A Pox On Both Their Houses

Keith Olbermann was a lightning rod of sorts when he hosted Countdown on MSNBC.  A judgmental liberal firebrand, Olbermann left MSNBC early last year under curious circumstances and promptly moved Countdown to Current TV, a network founded in part by former Vice President Al Gore.

Then Olbermann dropped off the face of the Earth, because no one watches Current TV.  Countdown averaged 177,000 viewers a night — a miniscule fraction of the total audience in a nation of hundreds of millions of rabid TV watchers.

It was predictable that Olbermann and Current TV would part ways, and probably not in an amicable fashion.  That has turned out to be the case.  Olbermann has sued the cable channel for millions of dollars, claiming that its production capabilities were akin to those found on local community access channels.  Current TV has counterclaimed, contending that Olbermann didn’t show up for work, promote the network, or perform other purported contractual obligations.

It’s hard to believe that anyone — even the 177,000 or so people who watched Countdown on Current TV, for reasons known only to them and their deity — care about this dispute or the fact that Olbermann is off the air.  Who needs another “point of view” cable channel or egotistical broadcaster eager to castigate those with different viewpoints?  We’ve got quite enough of both, already.

iKidney

I’ve noted before that I am a big fan of Apple products.  I love my iMac and my iPod, and I’ve grown accustomed to my iPhone.  But, you have to draw a line somewhere — and I confess that I wouldn’t sell a kidney to buy an iPad.

That distinguishes me, evidently, from a teenage boy in China who sold his kidney so he could buy an iPad and iPhone.  The teenager, who apparently was recruited into the scheme through an on-line chat room, received $3,000 for his kidney and used the money to buy the Apple products. Chinese police have arrested five people who were part of the scheme, including the surgeon who removed the kidney.  The five allegedly were paid $35,000 for the kidney.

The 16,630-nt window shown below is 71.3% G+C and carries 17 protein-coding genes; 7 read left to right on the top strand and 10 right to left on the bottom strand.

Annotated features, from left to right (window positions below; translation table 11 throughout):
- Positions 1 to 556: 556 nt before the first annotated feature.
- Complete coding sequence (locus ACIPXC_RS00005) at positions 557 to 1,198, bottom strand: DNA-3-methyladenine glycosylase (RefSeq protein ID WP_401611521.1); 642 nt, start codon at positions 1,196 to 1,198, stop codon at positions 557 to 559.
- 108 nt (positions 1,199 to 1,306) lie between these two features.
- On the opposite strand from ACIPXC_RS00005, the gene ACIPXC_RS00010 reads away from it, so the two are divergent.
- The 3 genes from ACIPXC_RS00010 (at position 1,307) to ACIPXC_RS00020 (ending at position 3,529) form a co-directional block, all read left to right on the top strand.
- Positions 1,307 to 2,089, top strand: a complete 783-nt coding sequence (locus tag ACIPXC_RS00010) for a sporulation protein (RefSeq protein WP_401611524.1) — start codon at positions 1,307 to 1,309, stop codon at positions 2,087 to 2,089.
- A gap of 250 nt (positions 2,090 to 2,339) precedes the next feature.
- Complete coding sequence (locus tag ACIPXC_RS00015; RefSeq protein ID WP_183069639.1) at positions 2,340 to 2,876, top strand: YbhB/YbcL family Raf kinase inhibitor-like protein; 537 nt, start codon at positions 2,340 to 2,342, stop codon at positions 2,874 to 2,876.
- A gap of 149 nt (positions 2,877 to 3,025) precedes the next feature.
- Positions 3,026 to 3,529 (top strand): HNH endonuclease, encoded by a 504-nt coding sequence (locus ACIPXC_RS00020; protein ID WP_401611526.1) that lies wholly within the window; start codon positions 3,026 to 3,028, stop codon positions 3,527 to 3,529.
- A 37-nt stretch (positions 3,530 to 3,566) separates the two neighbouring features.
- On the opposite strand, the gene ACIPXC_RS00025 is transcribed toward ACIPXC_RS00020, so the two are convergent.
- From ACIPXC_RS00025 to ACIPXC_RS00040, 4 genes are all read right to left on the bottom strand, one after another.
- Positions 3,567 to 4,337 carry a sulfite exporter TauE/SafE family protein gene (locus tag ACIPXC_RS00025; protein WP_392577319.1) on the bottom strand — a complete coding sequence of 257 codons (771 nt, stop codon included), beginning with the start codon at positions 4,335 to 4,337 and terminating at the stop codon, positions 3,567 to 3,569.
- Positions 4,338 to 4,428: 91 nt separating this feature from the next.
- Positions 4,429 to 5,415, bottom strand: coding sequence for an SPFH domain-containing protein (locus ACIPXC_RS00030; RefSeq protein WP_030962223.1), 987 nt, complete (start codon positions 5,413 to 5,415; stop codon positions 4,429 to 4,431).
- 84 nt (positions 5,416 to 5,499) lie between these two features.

The scheme unraveled when his mother noticed the new stuff, asked him where he got them, and he admitted to selling his kidney to fund the purchases.  (How can that be?  Was it out-patient surgery, for God’s sake?  Hard to believe that Mom wouldn’t notice her son gimping around with a huge abdominal incision.)

We often hear about how ours is a materialistic society, but apparently we’ve got nothing on the Apple-crazy Chinese.  Selling an organ to buy an iPad reaches a new, and sick, frontier in gross materialism.  And incidentally, the teenager who agreed to the deal is now reported to be suffering from renal failure.  Let’s hope he doesn’t have to trade his iPad and iPhone for dialysis treatments.

The Haircut Bell Curve

My mother says I came into this world hairless and remained so for months.

When hair first sprouted on my head, choices had to be made.  At first, they weren’t made by me.  Dad cut my hair using a home barber kit with electronic clippers.  He specialized in crew cuts that required no barbering skills.  UJ and I sat in a chair, squirming and worried about our ears getting snagged by those buzzing clippers, and all hair was taken off a quarter-inch from the scalp.

This continued until I was about 13.  It was the late ’60s, and suddenly I realized that no other boy in my grade had a crew cut.  Obviously, this meant that crew cuts weren’t very cool, and the march up the slope of the haircut bell curve began.  I first experimented with a bang cut that resembled that of Moe of the Three Stooges.  It looked ridiculous, of course, but I was intoxicated by freedom from the high and tight.

My haircuts got progressively longer and eventually became “stylings.”  By the time I graduated from high school, I had a kind of hair helmet look  that covered my ears and hung over the collar.  I reached the pinnacle of the haircut bell curve in college, when my hair was shoulder-length and constantly had to be pushed out of my eyes in front.  It also looked silly, but every young guy — except Elvis Costello and the members of Devo — had long hair.  In short, I had no choice.

After I graduated and started working, I moved onto the downward slope.  At first my haircuts got shorter because I thought it looked more professional, then I realized that I looked a little less ridiculous with shorter hair.  When my hair started to go gray, I decided I didn’t want the grizzled, kinky-hair-at-the-temples look, which meant even shorter hair was in order.

So, my haircut bell curve is coming full circle, and I’m progressively moving closer to the buzz cut from whence I started.  I’m not sure I’ll ever quite get there — but if Dad somehow reappeared with those old clippers, I promise I’d sit still this time.